On June 15th, 2009, Google AdWords is finally lifting its ban on brand-name search phrases and allowing customers to make bids on heretofore exempt labels (under limited terms and conditions, of course). This means that it’s time to re-evaluate your pay-per-click (PPC) keyword database to see how the addition of brand names can bring additional traffic to your Google listing. For example, if you’re in the business of selling motor vehicles, you might be able to spruce up your tagline with invocations of Volkswagen or Mercedes-Benz instead of just, well, “cars.”
Clearly, the advantages of these new conditions are incontrovertible. Resellers are suddenly able to compete on a heightened scale by more explicitly stating what they’re selling, while increasing competition with brand owners. Why did Google suddenly decide to make the change? According to AdAge.com, the company decided that allowing brand name bids would improve the overall quality of ads and allow them to be more highly targeted. Google also claims that competitiveness will offer consumers “more choice.” And it aligns the search engine empire’s policies with the more lenient restrictions already evinced on Yahoo and Microsoft. Of course, it must be acknowledged that Google expects to see significant profit from this decision—even if they aren’t blatantly advertising the fact as motive.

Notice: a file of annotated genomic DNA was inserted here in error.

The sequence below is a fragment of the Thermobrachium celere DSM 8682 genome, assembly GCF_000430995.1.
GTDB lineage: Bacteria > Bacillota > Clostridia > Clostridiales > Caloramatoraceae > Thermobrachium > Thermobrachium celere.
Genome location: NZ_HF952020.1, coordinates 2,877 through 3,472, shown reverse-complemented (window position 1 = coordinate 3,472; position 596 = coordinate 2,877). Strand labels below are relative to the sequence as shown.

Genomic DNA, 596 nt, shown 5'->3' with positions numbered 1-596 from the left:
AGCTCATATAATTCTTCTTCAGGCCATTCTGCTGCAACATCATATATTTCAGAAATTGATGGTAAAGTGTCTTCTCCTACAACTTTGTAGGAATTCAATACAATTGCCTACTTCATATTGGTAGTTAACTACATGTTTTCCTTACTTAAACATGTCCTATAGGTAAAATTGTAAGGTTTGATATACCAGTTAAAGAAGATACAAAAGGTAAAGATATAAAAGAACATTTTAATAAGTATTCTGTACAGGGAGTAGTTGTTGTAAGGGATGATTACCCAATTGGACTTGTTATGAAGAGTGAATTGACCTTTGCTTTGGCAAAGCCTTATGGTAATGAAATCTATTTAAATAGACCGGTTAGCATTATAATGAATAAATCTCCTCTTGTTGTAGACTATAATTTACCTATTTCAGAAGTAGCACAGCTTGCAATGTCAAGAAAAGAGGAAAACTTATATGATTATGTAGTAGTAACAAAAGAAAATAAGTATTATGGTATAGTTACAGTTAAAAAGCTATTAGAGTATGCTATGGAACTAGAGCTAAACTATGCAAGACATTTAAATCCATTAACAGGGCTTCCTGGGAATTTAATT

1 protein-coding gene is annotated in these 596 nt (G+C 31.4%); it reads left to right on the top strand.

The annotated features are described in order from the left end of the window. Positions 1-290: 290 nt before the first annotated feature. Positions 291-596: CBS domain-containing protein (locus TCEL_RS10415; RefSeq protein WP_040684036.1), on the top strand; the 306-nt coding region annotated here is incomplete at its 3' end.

Security screening on keyword bidding is expected to be the tightest it’s ever been, with restrictions falling primarily on links that don’t land on a direct purchase page for the product and those that advertise competitors’ products or counterfeits. The brand name search bids are limited to the United States, as they may infringe about the trademark legal restrictions of countries overseas.
As the mid-summer deadline approaches, web marketing strategists are surely spinning their wheels, eager to reassess their current PPC structure and refinance their overall online advertising directive. If you own a Google PPC account, be sure that your online advertising agents are prepared to keep your business on the periphery by updating your keyword listings and bids to reflect these new changes. That way, you too can start benefitting from the imminent new branding guidelines for Google AdWords.